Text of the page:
"All of them were killed by the American army," Reuters chief David Schlesinger told reporters on Thursday on the sidelines of a media conference in the southern Portuguese resort of Vilamoura, national news agency Lusa reported.
"There is no understanding on the part of the US military regarding the exercise of journalism," he added.
"We can't run the risk that journalists will become targets (in Iraq). We must learn the lessons from these tragic cases."
Two Reuters photographers and a cameraman are among the more than 60 war-related deaths of media workers recorded in Iraq. The most recent death occurred in the Iraqi city of Ramadi on 1 November.
The US military says a cameraman killed there while on assignment for Reuters died in a gunbattle between Marines and fighters, but the Iraqi man's colleagues and family have said they believe he was shot by a US sniper.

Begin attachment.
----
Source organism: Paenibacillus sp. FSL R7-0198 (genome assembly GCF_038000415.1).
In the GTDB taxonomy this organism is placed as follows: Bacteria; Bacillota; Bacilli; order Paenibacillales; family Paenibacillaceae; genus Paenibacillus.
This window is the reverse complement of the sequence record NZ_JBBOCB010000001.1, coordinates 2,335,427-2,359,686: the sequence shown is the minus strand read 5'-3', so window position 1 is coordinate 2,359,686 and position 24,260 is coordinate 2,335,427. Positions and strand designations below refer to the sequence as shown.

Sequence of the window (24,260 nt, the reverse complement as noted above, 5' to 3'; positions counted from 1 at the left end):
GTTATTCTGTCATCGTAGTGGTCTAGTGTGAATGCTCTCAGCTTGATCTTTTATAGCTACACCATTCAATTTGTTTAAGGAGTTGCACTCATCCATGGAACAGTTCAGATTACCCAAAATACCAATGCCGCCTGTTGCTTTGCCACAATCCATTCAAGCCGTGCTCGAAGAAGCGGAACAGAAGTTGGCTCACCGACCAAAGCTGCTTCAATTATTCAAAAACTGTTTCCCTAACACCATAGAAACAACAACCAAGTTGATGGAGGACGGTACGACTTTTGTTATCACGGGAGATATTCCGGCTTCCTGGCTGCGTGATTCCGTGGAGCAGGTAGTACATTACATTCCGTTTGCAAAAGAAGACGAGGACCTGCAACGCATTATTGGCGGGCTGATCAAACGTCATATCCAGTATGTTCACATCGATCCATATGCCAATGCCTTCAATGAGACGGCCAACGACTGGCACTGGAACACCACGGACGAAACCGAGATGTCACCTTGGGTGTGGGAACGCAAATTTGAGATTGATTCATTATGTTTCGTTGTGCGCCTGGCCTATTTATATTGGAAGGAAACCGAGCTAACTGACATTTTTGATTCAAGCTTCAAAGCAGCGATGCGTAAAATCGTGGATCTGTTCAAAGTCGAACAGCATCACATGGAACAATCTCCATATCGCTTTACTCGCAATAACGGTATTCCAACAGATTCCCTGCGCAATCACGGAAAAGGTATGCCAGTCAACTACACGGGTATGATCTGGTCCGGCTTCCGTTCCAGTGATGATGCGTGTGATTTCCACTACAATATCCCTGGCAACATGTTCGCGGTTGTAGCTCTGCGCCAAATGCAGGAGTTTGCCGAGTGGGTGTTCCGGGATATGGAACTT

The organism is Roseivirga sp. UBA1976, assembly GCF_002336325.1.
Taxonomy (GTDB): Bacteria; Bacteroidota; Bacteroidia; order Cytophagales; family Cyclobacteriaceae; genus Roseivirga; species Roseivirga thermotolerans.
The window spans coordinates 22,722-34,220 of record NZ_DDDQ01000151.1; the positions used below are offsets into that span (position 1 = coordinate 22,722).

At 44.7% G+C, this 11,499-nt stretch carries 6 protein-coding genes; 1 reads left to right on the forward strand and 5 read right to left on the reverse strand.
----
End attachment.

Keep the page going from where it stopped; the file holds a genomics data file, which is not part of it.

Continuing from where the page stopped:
Another Reuters cameraman, a Ukrainian citizen, was killed in April 2003 when a US Army tank fired on the Palestine Hotel in Baghdad.
A cameraman from a Spanish
network was killed in a US strike
A cameraman from Spain's Telecinco television network was also killed in the strike, which injured three other reporters.
In October 2003 a Palestinian cameraman for Reuters was killed near Abu Ghraib prison during a shootout.
The US military has denied direct responsibility for those deaths as well. Pentagon spokesman Bryan Whitman told the media conference via satellite from Washington that those incidents were inevitable in a war.
"Media coverage in places of conflict is always dangerous," Lusa quoted him as saying.
He put the blame for the two deaths at the Palestine Hotel on Iraqi troops resisting the US invasion, whom he accused of using civilian structures for military purposes, leading to confusion about what is a legitimate target.
Journalists at the Palestine Hotel, including many working for US-based organisations, had informed US military authorities that they were using the hotel as a base.